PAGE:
I gave the Guardrail another shot on Saturday, after my first whack at it left me a bit puzzled. This time I didn’t wander off the trail onto Blue Pots, which, it turns out, dumped me off on the trail headed in the direction I’d already traversed when I ran on it before.

Guardrail is a single-track, two-way, packed and groomed, multi-use, technical trail at Hartley Nature Center in Duluth. It winds its way through the woods like the switchbacks on Berthoud Pass in Colorado. Whoever designed this path made the most of the space available in the park, which I appreciate.

Since I am a little bit lazy, I don’t even mind stepping off the trail for the occasional cyclist. All of the cyclists I’ve encountered have been friendly and don’t come whipping around corners out of nowhere, so I am more than happy to accommodate them. I was lucky that most of them were coming from the opposite direction, so I could see them coming and pick a spot to let them pass. I hope in the summer there isn’t a significant uptick in bike traffic on the trail, but if I extrapolate my experiences last fall at Hartley (on different trails), that would seem unlikely.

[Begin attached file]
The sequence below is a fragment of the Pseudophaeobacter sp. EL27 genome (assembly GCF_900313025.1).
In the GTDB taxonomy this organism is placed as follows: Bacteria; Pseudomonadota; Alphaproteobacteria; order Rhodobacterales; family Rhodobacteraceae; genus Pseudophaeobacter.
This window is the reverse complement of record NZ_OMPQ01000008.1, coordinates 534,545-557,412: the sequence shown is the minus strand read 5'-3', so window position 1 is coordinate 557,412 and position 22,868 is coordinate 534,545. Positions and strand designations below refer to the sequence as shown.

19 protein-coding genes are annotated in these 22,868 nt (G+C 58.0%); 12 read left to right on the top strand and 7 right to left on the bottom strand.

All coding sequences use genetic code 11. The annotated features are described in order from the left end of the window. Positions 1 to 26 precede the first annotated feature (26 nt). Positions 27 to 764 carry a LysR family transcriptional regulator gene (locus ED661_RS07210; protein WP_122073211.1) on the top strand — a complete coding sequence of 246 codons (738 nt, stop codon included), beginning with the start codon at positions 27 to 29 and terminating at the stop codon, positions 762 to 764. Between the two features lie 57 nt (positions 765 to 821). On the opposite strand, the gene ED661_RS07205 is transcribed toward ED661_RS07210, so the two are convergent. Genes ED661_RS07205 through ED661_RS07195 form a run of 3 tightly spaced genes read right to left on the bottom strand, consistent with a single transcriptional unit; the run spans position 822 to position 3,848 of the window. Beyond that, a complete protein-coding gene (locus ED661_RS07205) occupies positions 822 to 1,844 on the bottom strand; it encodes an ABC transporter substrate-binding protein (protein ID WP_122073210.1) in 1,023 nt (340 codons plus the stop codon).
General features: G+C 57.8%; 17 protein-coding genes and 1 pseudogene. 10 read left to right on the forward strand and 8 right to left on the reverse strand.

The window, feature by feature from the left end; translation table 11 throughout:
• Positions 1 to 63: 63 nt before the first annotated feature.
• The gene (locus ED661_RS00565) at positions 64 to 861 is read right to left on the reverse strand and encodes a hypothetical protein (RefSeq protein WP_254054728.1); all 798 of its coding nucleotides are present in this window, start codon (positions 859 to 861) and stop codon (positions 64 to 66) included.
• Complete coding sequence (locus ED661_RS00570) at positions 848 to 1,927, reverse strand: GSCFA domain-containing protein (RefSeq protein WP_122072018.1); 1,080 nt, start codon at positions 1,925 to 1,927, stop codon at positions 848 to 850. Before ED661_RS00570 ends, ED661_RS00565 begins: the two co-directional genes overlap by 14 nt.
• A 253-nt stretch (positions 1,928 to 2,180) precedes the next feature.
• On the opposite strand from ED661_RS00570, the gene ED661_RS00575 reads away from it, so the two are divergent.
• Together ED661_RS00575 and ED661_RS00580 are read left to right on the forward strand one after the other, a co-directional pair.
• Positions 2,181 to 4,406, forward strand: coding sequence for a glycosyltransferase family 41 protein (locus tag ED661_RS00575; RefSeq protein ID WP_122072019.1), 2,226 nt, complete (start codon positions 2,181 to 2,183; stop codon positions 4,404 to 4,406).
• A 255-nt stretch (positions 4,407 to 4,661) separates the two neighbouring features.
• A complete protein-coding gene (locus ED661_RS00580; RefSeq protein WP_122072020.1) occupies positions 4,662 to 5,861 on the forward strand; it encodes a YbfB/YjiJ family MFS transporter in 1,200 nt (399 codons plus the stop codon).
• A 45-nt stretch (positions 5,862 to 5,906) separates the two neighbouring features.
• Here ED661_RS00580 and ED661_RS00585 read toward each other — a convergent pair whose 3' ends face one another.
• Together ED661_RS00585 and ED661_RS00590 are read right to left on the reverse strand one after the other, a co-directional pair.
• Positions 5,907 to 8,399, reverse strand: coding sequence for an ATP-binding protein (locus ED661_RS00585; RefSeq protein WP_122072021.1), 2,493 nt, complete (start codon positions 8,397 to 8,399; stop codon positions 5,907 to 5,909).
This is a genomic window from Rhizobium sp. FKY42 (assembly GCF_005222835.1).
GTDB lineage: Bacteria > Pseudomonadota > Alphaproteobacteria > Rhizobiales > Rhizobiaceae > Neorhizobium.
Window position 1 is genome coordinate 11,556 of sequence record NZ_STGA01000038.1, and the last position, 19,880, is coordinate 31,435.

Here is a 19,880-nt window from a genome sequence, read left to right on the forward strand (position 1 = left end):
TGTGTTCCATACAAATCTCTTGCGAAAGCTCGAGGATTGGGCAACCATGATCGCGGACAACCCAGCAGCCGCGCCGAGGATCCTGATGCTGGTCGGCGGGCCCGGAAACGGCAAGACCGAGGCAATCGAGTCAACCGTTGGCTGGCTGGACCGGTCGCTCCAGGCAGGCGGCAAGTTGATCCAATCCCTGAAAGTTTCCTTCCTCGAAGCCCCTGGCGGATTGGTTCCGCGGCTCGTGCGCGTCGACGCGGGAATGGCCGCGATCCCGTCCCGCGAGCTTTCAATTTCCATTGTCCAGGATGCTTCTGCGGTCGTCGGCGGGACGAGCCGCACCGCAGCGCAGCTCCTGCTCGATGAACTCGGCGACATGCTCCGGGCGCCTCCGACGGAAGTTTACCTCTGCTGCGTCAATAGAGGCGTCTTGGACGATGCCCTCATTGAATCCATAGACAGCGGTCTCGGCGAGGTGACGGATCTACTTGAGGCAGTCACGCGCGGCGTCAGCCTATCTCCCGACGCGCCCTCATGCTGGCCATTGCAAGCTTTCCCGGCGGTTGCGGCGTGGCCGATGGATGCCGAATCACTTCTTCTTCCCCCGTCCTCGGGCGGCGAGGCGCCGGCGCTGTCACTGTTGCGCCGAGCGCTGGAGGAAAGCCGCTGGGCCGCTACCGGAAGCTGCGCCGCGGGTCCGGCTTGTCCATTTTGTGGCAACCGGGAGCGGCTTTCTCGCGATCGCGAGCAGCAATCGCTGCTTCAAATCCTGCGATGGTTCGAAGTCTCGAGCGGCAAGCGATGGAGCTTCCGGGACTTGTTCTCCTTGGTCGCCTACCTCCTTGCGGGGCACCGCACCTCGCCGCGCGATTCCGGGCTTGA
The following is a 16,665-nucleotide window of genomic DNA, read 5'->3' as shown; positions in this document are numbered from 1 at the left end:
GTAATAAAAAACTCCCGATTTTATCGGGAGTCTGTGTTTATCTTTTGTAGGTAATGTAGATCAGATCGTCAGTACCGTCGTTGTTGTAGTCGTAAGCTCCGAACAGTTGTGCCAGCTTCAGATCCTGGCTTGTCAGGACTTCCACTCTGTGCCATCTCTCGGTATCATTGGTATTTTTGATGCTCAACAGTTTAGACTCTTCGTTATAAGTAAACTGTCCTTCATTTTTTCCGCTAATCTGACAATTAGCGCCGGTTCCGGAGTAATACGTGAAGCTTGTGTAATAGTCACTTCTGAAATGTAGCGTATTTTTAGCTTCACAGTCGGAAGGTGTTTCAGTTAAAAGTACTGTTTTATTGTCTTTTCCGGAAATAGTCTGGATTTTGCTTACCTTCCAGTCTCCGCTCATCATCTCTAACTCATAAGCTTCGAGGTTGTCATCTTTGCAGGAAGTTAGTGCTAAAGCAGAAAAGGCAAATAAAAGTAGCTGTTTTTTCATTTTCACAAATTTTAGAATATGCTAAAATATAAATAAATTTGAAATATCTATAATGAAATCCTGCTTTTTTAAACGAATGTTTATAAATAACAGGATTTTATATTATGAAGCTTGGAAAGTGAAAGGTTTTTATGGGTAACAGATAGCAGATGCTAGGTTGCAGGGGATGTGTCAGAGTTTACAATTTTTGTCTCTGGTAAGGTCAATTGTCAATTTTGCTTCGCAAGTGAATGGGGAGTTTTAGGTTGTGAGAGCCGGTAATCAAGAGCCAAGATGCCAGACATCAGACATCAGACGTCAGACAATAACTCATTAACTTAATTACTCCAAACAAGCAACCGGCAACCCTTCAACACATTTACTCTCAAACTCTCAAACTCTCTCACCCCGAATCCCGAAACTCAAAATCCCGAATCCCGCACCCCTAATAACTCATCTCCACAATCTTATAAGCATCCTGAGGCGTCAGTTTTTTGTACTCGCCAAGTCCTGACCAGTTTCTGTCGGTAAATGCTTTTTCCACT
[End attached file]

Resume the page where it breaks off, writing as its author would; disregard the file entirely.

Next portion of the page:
The trail is accessible by taking the Old Hartley Road Trail to Tunnel Trail to Fisherman or Rhamnus. I ended up getting on the trail via Fisherman and getting off again at Rhamnus, which is the clockwise version of the loop.

Let me take a moment to mention how much I love the Tunnel Trail.

I could run that forever.

I enjoyed the twists and turns of Guardrail, even though it felt at times like it was a net uphill course, which it obviously can’t be since it’s a loop. What goes up, must come down. There were exposed icy patches on some of the steeper parts of the trail, not all of which were immediately visible, and so I was as conservative on the descent as I was on the ascent. I may or may not have briefly thrown out my heart rate training restrictions to fly across a few of the more gentle declines. They were just too good.